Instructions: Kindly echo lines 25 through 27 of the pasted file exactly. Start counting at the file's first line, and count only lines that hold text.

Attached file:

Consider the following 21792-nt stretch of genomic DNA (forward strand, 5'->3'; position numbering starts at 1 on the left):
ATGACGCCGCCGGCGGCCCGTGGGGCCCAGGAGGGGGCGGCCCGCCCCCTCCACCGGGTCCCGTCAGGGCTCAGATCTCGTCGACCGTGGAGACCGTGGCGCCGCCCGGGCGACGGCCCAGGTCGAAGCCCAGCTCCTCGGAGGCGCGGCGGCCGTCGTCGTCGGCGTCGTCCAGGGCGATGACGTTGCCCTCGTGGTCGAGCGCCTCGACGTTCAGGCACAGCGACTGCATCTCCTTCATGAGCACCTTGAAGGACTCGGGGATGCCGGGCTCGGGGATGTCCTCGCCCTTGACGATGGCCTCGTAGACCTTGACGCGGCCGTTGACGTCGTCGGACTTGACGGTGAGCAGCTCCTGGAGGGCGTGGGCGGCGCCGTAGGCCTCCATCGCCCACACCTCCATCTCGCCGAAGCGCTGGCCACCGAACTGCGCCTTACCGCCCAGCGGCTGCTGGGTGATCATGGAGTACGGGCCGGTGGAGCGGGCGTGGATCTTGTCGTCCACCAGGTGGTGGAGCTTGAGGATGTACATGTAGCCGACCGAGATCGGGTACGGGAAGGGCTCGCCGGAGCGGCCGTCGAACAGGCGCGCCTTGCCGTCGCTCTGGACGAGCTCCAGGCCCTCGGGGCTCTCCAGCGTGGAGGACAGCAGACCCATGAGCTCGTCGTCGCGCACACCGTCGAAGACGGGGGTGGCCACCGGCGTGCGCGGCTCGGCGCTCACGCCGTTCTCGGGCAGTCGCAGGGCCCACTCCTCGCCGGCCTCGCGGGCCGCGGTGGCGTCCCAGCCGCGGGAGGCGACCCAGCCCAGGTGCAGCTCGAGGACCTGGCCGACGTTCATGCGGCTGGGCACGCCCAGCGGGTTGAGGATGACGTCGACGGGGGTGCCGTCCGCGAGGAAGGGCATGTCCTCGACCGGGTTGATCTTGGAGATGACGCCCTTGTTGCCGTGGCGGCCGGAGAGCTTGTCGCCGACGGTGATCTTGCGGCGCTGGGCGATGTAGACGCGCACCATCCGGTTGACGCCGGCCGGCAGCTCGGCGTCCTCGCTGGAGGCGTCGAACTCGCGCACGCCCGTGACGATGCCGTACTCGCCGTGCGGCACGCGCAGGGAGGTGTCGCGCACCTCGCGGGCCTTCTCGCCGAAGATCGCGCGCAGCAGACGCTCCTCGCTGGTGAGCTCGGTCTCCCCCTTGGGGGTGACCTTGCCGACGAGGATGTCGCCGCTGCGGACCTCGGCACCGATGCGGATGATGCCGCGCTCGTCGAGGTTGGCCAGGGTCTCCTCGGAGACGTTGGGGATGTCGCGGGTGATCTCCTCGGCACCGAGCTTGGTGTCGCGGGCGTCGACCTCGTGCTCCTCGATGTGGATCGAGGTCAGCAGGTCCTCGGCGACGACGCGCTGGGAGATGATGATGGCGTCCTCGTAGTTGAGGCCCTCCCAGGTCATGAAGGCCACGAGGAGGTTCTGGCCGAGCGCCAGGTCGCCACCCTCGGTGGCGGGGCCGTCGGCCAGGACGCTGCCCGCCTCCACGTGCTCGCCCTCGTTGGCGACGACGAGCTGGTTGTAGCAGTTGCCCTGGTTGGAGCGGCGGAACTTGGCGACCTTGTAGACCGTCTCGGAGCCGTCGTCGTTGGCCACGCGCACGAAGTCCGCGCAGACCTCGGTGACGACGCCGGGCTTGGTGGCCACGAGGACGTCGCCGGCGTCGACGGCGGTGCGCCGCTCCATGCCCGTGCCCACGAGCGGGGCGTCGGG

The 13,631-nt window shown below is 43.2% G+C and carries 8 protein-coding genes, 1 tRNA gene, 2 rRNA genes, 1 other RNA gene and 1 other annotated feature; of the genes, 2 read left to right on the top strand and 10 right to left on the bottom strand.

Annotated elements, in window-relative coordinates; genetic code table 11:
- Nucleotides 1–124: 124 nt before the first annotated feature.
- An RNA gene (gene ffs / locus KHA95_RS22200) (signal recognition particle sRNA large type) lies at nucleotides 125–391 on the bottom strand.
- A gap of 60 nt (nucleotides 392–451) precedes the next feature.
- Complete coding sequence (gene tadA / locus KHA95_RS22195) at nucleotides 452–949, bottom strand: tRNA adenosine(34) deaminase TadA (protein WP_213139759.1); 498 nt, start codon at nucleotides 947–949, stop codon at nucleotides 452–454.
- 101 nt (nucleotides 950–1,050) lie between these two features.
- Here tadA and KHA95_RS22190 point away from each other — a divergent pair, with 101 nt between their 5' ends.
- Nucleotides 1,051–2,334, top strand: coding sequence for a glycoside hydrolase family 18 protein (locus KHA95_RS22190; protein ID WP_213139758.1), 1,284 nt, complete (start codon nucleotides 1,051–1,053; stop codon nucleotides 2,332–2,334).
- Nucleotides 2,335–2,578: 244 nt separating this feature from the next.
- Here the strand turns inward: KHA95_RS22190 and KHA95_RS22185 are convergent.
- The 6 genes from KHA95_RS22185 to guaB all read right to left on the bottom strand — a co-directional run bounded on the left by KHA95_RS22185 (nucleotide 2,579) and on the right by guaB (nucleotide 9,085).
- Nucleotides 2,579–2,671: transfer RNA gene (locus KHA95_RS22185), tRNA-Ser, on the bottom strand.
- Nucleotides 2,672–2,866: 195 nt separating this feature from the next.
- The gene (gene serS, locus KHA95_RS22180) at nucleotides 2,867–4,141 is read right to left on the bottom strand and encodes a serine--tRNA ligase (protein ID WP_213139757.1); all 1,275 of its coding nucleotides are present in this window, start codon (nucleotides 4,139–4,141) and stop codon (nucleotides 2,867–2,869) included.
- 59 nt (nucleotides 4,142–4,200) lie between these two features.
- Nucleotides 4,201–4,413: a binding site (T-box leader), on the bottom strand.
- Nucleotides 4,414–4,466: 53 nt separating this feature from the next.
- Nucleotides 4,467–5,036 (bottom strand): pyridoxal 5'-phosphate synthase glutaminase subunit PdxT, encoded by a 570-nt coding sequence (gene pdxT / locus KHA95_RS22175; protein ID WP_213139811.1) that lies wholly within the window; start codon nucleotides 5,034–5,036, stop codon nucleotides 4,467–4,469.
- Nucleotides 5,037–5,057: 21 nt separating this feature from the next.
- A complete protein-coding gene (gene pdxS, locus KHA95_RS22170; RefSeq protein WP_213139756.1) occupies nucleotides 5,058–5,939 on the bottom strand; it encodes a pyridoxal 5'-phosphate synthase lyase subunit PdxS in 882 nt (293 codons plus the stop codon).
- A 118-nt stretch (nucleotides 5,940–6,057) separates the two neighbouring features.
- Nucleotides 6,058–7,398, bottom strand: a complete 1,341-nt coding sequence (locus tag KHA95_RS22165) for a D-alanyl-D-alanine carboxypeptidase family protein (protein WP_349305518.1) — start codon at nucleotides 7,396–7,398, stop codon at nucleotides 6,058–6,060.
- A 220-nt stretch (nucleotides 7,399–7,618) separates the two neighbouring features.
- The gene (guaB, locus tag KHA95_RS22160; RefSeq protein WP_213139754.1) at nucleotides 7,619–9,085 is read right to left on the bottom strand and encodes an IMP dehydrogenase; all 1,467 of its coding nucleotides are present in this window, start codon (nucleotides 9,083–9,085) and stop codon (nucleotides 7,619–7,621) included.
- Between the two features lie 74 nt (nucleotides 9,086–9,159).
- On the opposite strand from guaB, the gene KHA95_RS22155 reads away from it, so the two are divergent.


- Nucleotides 6,058–7,398, bottom strand: a complete 1,341-nt coding sequence (locus tag KHA95_RS22165) for a D-alanyl-D-alanine carboxypeptidase family protein (protein WP_349305518.1) — start codon at nucleotides 7,396–7,398, stop codon at nucleotides 6,058–6,060.
- A 220-nt stretch (nucleotides 7,399–7,618) separates the two neighbouring features.
- The gene (guaB, locus tag KHA95_RS22160; RefSeq protein WP_213139754.1) at nucleotides 7,619–9,085 is read right to left on the bottom strand and encodes an IMP dehydrogenase; all 1,467 of its coding nucleotides are present in this window, start codon (nucleotides 9,083–9,085) and stop codon (nucleotides 7,619–7,621) included.